Artist: iHeart

Location: Stanley Park

If you thought this piece was done by reclusive England-based graffiti artist Banksy, you’re not too far off the mark. Though it was actually done by Vancouver’s iHeart, the artist got a nod from Banksy when it first went up in 2014 — Banksy posted a photo of the stencil on his Facebook page, captioning it “#NotBanksy.”

Intended as a reference to society’s overblown focus on social media, the mural shows a boy upset over his lack of likes and comments.

Granville Island silos

vancouver public art 5 Photo: Edna Winti/Flickr

Artist: OSGEMEOS (Gustavo Pandolfo and Otávio Pandolfo)

Location: Granville Island

The Granville Island silos are another product of Vancouver Biennale, though they were created as part of its third exhibition, which ran from spring 2014 to spring 2016. Created by Brazilian twins Gustavo and Otávio Pandolfo, the mural cost $126,000, with paint alone accounting for $46,000. The silos that it covers are part of the Ocean Concrete manufacturing and distribution plant.

Monument for East Vancouver

vancouver public art 1 Photo: Chris Huggins/Flickr

Artist: Ken Lum

Location: Great Northern Way and Clark Drive

The cross above has long been a symbol of East Vancouver, but it hasn’t always been embraced by everyone. For decades, it was used mostly by rebellious teens who drew it on their denim jackets and tagged it on walls and sidewalks.

Today, it’s been taken up by a much wider variety of people, and the 57-foot sculpture created with Olympic funds by Ken Lum has been welcomed. “[I]t’s public art that the public actually likes,” says a Globe and Mail article published when it went up.

Anchor

vancouver public art 9 Photo: Kyle Pearce/Flickr

Artist: Christel Fuoss-Moore

Location: Spanish Banks

If you don’t make it out of downtown Vancouver very often, you probably haven’t seen this giant stylized anchor. Located at Spanish Banks near the UBC campus, it “metaphorically marks the spot where Spanish explorer Don Jose Maria Naraez dropped anchor in 1791.” Naraez was reportedly the first European to come to the harbour.

Brockton Point totem poles

vancouver public art 11 Photo: David Ohmer/Flickr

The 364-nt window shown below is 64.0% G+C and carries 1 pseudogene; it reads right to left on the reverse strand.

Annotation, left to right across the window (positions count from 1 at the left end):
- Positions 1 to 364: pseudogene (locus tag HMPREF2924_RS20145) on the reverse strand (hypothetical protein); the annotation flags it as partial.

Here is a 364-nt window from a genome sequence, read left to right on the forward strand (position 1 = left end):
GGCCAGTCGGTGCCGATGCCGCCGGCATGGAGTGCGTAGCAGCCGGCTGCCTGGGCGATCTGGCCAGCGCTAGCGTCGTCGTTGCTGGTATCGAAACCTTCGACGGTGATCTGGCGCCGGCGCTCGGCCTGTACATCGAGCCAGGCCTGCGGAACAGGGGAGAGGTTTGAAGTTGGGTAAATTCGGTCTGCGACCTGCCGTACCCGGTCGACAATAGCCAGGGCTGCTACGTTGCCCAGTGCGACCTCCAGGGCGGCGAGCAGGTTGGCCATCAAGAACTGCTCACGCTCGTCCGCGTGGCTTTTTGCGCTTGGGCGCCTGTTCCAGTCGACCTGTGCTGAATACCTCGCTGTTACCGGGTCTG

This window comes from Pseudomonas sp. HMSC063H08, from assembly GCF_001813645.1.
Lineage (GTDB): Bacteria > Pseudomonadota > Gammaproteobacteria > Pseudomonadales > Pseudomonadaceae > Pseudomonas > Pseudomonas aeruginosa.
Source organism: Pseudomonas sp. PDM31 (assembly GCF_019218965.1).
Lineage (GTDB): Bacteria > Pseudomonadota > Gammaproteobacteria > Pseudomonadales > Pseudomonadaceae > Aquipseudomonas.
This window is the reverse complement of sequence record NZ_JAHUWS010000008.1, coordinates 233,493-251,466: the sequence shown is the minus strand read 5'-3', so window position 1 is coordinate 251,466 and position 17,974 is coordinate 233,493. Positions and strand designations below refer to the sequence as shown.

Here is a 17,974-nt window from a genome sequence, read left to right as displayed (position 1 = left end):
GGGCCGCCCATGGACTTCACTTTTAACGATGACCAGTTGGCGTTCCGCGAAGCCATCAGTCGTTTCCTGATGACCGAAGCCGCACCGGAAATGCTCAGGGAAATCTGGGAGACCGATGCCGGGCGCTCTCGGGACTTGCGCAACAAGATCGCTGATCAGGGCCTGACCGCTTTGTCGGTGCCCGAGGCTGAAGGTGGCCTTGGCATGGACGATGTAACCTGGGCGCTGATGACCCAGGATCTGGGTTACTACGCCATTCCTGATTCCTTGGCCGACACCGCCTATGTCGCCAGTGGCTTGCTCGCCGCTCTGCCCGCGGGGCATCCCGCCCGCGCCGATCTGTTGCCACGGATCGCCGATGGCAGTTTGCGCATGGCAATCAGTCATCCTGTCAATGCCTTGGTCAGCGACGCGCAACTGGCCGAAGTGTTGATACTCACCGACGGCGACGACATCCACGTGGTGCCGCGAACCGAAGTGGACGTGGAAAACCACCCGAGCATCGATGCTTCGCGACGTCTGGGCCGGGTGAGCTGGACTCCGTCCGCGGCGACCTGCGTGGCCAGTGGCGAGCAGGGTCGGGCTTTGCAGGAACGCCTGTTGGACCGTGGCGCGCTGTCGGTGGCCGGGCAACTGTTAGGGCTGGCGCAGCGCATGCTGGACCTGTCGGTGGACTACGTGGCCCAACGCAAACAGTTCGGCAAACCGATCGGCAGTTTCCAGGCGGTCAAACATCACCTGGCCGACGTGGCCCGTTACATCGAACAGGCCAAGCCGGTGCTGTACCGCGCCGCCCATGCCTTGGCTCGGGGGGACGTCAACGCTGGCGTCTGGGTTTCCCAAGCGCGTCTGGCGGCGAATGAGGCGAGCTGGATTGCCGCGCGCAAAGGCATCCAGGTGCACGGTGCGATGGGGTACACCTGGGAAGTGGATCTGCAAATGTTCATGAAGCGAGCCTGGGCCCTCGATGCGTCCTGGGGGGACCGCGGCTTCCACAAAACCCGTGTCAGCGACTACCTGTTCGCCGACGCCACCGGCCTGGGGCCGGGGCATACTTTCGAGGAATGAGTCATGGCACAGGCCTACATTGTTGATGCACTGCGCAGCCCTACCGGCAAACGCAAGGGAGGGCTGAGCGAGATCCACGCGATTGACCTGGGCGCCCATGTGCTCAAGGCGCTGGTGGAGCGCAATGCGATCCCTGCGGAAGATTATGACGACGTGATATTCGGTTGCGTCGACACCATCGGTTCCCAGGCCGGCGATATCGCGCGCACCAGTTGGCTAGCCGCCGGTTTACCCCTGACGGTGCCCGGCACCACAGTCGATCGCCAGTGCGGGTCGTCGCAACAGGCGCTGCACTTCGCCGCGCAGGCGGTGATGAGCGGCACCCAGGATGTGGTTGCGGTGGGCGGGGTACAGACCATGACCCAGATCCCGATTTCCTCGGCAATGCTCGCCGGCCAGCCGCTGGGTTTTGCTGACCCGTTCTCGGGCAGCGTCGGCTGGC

Artist: Various

Location: Brockton Point, Stanley Park

No story on public art in Vancouver would be complete without totem poles. Found in various places throughout the city, they’re a reminder of the city’s original First Nations residents. Pictured above is one of nine totem poles at Brockton Point in Stanley Park — collected over almost a century, the most recent addition was made in 2009.

Trans Am Totem

vancouver public art 13 Photo: sprayedout.com

Artist: Marcus Bowcott

Location: Quebec Street and Melross Avenue

One of Vancouver’s stranger pieces of public art, “Trans Am Totem” is another sculpture created as part of Vancouver Biennale’s most recent exhibition. It’s made of five real scrap cars and a cedar tree and is 33 feet high — much larger than it appears in the photo above.

The structure can perhaps best be seen from the SkyTrain — take a peek out the window when you’re travelling between Main Street and Stadium/Chinatown — and that may have been intentional. Artist Marcus Bowcott has said that the piece “fantasizes a justified end to car culture.”

Centennial Rocket

vancouver public art 15 Photo: waferboard/Flickr

Artist: Lew Parry

Location: Cambie Street Plaza

The “Centennial Rocket” is another piece of Vancouver art with a long history. It’s modelled after another rocket that was designed by Lew Parry for a 1936 parade float. While that rocket was ultimately scrapped after being displayed from 1939 to 1972, Parry’s original plans were used to construct a new rocket in 1986.

Created to celebrate Vancouver’s 100th birthday, the new rocket houses a time capsule that’s supposed be opened 50 years after Expo 86 — only 20 years to go!

Everything is Going to be Alright

vancouver public art 10 Photo: The Wing Sang Building

Artist: Martin Creed

Location: The Wing Sang Building, 51 East Pender Street

This permanent installation by British artist Martin Creed is located in the heart of the Downtown Eastside, and is intended to offer hope in one of Canada’s poorest postal codes. Creed has created similar temporary installations around the world in locations as diverse as the Tate Modern in London and Times Square in New York.